The fourth meeting of Favelas em Foto (Favelas in Photo) took place in Santa Marta on Saturday, May 19, organized by the photography collective Favela em Foco (Favela in Focus) in partnership with the Rosa Luxemburg Foundation. The event brought together residents of Santa Marta and photographers to discuss the creative photography process and the role of photography in favelas’ memories and history. The event, which aimed to “hear Santa Marta residents’ opinions about the photos produced in the locale,” was an open discussion between professionals and laypeople with an interest in images.
This edition of Favelas em Foto took place at the Ponto de Cultura Aos Pés do Santa Marta, a cultural and artistic center coordinated by Robespierre Avila. Photographer Antoine Horenbeek captured scenes from the exchange for RioOnWatch.
All participants around the table introduced themselves and explained their relationship to photography.
Erika Tambke, photographer and a co-organizer of Favelas em Foto (along with photographer Luiz Baltar), introduced the purpose of the event. Tambke is also teaching at a photography workshop for residents of Santa Marta from May 21 to May 25.
Various photos representing particular moments in the favela’s history—taken by photographers from Santa Marta or elsewhere—were arranged on a table. The goal was to choose pictures to start a discussion and spark participants’ memories.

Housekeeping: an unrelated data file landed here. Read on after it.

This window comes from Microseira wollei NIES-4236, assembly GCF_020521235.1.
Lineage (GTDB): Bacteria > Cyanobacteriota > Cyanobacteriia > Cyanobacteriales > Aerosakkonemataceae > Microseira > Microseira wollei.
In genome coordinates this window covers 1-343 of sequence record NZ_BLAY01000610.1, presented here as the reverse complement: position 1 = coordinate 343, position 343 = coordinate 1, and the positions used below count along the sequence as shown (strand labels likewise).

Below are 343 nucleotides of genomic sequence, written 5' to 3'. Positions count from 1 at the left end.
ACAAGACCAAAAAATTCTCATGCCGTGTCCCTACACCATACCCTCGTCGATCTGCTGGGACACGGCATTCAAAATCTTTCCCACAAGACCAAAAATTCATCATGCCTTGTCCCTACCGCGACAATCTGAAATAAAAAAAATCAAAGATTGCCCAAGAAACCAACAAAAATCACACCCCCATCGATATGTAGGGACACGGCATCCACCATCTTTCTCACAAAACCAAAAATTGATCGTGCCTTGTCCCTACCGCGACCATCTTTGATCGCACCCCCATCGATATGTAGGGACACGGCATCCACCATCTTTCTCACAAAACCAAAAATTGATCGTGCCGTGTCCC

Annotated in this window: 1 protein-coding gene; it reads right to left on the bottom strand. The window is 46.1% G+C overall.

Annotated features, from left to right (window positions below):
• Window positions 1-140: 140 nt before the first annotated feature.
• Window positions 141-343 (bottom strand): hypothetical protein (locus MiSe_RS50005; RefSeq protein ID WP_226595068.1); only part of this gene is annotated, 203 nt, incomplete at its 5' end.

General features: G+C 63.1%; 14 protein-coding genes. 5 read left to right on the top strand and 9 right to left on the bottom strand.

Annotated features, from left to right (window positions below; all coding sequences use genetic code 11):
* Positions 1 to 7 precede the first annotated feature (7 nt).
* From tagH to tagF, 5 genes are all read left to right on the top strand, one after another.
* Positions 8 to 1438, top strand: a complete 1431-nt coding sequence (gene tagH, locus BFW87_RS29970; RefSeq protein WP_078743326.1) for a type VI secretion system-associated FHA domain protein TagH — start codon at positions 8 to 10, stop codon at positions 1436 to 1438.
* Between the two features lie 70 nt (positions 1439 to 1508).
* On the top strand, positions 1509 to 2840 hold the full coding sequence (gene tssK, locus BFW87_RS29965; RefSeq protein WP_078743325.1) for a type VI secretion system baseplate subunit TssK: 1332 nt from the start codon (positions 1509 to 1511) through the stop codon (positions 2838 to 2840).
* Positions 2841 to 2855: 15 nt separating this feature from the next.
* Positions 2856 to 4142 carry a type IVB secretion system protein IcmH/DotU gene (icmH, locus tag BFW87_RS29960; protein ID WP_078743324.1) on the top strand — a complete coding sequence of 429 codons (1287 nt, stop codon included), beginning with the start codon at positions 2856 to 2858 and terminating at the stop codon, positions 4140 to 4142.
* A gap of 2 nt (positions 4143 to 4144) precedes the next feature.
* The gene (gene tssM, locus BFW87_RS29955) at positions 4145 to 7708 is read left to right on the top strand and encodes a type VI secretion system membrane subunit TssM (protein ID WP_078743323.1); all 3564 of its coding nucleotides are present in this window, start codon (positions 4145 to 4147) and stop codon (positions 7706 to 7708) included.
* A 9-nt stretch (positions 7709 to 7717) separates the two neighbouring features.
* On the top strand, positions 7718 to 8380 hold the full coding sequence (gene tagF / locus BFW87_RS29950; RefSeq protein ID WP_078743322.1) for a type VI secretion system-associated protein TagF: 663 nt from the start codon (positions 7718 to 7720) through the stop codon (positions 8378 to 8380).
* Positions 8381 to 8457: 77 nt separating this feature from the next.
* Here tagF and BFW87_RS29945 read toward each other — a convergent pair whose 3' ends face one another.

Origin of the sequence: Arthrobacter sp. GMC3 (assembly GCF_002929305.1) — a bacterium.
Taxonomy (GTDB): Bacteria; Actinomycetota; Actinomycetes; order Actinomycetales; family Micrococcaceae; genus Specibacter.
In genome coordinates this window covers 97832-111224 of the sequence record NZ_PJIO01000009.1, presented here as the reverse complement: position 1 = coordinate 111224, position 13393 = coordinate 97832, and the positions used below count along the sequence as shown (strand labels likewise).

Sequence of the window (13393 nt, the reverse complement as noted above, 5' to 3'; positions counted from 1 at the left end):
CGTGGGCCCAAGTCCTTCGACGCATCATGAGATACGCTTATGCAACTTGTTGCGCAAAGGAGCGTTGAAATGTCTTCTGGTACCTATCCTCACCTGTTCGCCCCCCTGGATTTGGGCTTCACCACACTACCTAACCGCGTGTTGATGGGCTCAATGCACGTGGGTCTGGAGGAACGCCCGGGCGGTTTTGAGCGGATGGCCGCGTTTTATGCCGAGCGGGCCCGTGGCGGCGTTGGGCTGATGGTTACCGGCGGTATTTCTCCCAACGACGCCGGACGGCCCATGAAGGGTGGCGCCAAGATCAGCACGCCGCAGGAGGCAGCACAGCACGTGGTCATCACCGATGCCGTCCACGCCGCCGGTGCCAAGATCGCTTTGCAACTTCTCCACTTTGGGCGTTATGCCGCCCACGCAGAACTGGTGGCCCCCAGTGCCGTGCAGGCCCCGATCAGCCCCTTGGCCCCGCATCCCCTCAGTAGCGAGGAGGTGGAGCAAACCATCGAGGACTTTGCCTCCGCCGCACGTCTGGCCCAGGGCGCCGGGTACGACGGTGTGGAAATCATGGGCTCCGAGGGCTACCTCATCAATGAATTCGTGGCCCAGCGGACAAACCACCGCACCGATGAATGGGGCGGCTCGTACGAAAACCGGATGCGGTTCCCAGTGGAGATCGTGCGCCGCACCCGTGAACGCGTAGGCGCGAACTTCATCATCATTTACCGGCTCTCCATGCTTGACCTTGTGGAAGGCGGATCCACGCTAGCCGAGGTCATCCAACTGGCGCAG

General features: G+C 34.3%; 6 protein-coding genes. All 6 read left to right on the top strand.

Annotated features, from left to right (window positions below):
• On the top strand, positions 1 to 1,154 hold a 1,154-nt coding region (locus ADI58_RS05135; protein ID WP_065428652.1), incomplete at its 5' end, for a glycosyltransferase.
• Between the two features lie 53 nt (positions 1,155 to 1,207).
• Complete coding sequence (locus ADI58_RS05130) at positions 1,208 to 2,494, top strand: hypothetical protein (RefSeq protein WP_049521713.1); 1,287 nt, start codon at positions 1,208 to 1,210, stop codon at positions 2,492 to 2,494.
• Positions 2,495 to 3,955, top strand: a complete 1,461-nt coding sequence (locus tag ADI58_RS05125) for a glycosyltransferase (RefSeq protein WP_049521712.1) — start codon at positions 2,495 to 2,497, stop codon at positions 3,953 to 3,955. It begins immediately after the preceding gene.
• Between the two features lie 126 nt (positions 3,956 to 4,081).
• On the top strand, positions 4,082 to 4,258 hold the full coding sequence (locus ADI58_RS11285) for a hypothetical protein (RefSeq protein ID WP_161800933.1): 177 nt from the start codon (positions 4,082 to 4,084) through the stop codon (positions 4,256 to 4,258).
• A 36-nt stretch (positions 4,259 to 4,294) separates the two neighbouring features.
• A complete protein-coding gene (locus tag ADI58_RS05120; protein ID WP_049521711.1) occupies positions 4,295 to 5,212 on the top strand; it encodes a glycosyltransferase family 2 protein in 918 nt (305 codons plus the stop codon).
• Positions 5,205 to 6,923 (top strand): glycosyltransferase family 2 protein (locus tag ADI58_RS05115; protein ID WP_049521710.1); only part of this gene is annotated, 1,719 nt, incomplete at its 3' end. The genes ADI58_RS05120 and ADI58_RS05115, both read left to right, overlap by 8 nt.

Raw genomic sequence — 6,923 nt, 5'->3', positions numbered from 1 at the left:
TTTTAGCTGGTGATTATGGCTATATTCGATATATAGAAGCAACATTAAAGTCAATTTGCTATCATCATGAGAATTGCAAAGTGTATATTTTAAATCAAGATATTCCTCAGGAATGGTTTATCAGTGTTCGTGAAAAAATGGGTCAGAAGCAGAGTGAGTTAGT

A picture taken by photographer Ana Campbell:
All participants—whether photographer, teacher, tour guide, psychologist, or other, and whether resident of Santa Marta or not—took part in the game. The selected photos started passionate discussions about the difficulties of being a photographer, both funny and intense moments in Santa Marta’s history, photojournalism, and tourism in favelas, among other topics. The conversation sometimes brought out strong emotions from those present.
Following events in Providência, Vila Kennedy, and Manguinhos, the final Favelas em Foto event will take place in June and will bring together all of the content discussed and recorded in each community to catalyze a general reflection about photography’s role in Rio’s favelas.